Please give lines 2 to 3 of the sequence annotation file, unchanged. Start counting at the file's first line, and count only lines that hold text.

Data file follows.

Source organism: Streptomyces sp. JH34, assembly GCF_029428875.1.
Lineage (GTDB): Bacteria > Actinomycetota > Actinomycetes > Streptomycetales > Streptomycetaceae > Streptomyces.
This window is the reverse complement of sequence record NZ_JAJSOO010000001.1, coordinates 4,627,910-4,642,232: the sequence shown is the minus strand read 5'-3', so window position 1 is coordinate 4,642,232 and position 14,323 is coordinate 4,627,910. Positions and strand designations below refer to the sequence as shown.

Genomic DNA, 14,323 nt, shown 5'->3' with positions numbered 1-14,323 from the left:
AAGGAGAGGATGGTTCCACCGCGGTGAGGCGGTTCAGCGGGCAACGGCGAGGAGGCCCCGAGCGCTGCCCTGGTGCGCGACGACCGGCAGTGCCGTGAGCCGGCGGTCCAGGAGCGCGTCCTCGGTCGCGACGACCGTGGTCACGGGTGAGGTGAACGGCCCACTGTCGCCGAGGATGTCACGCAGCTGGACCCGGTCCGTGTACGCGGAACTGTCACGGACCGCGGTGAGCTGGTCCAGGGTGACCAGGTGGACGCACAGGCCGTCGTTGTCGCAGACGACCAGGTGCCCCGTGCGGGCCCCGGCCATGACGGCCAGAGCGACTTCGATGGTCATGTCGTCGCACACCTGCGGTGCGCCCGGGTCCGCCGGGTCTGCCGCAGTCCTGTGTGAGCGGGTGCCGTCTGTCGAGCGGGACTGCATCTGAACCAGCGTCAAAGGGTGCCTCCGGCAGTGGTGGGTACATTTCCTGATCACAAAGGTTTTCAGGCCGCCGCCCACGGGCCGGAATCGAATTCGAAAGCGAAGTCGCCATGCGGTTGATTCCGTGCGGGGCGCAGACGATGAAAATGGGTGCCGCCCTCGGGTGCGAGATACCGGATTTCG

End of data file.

Lineage (GTDB): Bacteria > Actinomycetota > Actinomycetes > Streptomycetales > Streptomycetaceae > Streptomyces.
This window is the reverse complement of sequence record NZ_JAJSOO010000001.1, coordinates 4,627,910-4,642,232: the sequence shown is the minus strand read 5'-3', so window position 1 is coordinate 4,642,232 and position 14,323 is coordinate 4,627,910. Positions and strand designations below refer to the sequence as shown.